Houston’s unsung rookie class contributing to team’s success

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              Houston Texans free safety Tyrann Mathieu (32) celebrates strong safety Justin Reid's interception and touchdown during the first half of an NFL football game against the Washington Redskins, Sunday, Nov. 18, 2018 in Landover, Md. (AP Photo/Alex Brandon)
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HOUSTON (AP) — The Houston Texans didn’t pick until the third round in this year’s draft.

That hasn’t stopped them from getting plenty of contributions from their unsung rookies, led by Justin Reid, a third-round pick whose 101-yard interception return for a TD helped Houston extend its winning streak to seven games last week.

Houston did not have a pick in the first two rounds after trading a first-round pick to Cleveland in 2017 to move up to get quarterback Deshaun Watson at No. 12. They previously sent their second-round pick in the 2018 draft to the Browns as part of the deal to get rid of Brock Osweiler.

Because of those moves their first pick this year was at No. 68 and they used it to select Reid, a safety from Stanford. They got center Martinas Rankin and tight end Jordan Akins later in the third round; picked up receiver Keke Coutee in the fourth; and added tight end Jordan Thomas in the sixth.

“Those guys have really been an impressive class just from a personal standpoint — maturity, work ethic and they really work hard to improve, and they understand their role on the team, their spot on the team,” coach Bill O’Brien said.

“Guys in that class are very respectful of the veterans in the locker room. I think they’ve added a lot to the chemistry of the locker room.”

Reid has appeared in every game for the Texans, has 53 tackles and leads the team with three interceptions. He might have had a leg up on most rookies because his older brother, Eric, is a six-year NFL veteran who recently returned to the NFL with Carolina. Justin said the two used to sit outside the house and break down film when he was still in college.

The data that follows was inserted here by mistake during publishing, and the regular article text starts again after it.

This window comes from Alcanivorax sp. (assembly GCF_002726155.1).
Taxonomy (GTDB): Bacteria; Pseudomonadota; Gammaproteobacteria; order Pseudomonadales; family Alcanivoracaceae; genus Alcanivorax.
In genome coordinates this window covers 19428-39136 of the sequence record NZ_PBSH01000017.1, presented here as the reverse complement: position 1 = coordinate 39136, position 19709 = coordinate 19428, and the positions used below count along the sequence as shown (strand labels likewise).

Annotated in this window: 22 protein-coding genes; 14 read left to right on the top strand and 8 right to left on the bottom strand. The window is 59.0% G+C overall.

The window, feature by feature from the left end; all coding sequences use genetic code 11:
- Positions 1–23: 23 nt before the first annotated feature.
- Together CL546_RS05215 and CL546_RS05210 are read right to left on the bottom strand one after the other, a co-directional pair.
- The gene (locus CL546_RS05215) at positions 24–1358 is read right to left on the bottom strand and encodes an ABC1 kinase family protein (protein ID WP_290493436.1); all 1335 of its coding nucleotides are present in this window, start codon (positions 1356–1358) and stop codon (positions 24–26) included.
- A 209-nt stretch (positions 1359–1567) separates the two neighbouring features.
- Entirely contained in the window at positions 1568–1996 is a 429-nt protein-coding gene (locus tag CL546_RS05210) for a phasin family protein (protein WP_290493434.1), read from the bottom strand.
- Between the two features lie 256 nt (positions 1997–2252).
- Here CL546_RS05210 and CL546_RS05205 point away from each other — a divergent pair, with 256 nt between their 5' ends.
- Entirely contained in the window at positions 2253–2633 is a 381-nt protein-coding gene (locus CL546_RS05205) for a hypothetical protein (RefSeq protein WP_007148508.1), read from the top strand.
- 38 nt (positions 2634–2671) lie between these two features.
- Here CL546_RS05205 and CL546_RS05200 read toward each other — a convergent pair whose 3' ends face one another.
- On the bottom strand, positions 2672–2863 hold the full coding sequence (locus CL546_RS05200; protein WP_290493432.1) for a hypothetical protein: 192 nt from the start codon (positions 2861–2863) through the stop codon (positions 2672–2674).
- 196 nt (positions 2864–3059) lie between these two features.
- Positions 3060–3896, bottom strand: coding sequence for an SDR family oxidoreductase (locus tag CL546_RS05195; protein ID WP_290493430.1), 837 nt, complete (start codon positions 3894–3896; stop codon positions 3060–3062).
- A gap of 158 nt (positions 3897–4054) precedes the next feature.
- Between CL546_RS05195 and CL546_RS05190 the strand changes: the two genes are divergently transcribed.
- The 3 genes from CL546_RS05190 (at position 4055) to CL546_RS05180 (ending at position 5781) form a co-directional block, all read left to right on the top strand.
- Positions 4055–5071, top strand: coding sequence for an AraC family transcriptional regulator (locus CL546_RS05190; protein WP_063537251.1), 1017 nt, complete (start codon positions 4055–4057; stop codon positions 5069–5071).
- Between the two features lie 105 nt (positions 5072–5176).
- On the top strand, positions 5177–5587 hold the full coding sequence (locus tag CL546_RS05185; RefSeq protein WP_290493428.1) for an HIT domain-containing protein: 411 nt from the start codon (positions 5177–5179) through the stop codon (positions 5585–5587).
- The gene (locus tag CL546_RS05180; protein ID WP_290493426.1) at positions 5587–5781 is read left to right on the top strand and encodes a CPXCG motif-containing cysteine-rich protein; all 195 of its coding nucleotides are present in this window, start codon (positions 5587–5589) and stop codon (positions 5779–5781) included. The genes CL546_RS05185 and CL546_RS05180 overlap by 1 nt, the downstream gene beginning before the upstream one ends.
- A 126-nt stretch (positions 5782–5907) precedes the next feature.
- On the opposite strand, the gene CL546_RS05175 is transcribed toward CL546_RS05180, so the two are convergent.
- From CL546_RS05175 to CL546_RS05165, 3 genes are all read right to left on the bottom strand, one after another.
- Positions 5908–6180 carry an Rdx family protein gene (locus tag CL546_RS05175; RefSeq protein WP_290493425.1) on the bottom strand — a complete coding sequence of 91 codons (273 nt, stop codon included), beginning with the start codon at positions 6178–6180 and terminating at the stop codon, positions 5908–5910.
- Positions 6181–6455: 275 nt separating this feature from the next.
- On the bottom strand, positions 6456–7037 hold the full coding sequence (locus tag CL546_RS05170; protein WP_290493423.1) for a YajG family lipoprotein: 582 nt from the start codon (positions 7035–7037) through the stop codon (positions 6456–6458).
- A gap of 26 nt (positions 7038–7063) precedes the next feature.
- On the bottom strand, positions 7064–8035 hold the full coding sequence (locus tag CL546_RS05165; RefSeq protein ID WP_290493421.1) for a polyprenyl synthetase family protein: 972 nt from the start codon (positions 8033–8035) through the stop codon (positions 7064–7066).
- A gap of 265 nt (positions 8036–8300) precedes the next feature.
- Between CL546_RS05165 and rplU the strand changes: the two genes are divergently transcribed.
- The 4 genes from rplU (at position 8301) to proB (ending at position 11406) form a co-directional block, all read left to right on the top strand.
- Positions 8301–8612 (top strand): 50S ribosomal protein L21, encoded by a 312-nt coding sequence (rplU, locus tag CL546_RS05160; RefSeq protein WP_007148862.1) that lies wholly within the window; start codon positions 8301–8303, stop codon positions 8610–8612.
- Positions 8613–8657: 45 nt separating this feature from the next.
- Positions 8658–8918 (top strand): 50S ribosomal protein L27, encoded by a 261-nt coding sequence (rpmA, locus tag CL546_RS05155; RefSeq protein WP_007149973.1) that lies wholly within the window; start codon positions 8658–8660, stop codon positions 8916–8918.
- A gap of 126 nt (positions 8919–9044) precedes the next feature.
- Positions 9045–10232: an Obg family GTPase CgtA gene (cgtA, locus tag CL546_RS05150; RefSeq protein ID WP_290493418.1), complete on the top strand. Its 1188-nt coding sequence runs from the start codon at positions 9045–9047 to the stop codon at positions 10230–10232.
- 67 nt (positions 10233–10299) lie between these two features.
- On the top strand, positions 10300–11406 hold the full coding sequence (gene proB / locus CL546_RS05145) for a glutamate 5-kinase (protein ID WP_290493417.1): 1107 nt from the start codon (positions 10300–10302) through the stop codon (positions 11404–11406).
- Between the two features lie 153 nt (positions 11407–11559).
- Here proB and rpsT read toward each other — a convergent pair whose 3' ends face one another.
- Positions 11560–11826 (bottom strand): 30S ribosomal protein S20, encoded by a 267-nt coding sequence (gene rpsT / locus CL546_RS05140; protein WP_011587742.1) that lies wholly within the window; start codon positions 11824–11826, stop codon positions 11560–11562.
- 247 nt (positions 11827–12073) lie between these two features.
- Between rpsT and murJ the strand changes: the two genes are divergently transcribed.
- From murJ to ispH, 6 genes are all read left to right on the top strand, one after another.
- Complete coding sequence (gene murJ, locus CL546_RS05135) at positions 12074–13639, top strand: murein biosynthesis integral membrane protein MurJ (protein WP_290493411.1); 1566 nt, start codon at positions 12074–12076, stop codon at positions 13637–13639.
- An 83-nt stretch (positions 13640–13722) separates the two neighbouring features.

He knows it’s sometimes difficult for lower draft picks to contribute so quickly, but believes the success of this rookie class has been important to Houston’s turnaround.

“You need that,” he said. “All good teams you need your role players to play well. You need guys to step up in big-time situations and make some plays. That’s one of the best things about this team is we don’t know week to week who’s going to come up and make a big play … and when you have guys all around the field making plays and able to contribute to a team win, that’s when you know you have a good thing going.”

Veteran defensive back Tyrann Mathieu agreed and raved about Houston’s rookie class.

“I hear a lot of people talk about our leadership, obviously, coming from an 0-3 start, but I would probably say that our young guys have really helped us out a lot, too,” he said. “Just their character … just those guys showing up to work every day. That’s all you can ask for from rookies.”

Rankin has appeared in each game with three starts, and Akins, Thomas and Coutee have also contributed on offense. Coutee has played a bigger role since Will Fuller suffered a season-ending knee injury, and he has 26 receptions for 273 yards and a touchdown.

Akins has 11 receptions for 131 yards. Thomas has 10 receptions for 138 yards and has become a favorite red-zone target of Watson and has three short touchdowns.

Coutee said a key to finding success as a rookie is making sure the veterans know they can count on you.

“Just earning everybody’s trust and showing everyone that you can play and that you belong, as well,” he said. “Once you get these guys’ trust in this locker room, then you can make plays, and that’s what a lot of our rookies are doing this year.”

Reid credits his success this season to the work he puts in off the field and estimates that he spends 10-12 hours a week at home doing extra work to make sure he’s prepared for the games.

“You should see my IPad and the notes that I take,” he said. “I take notes on everything and I study it, and I’m a film rat and I love to be able to see things on tape. And when you see it over and over on film, then you see it in the game, you can almost anticipate it. And then you combine that with the leadership you have on this team and just with experience with having reps, things just slow down more and more.”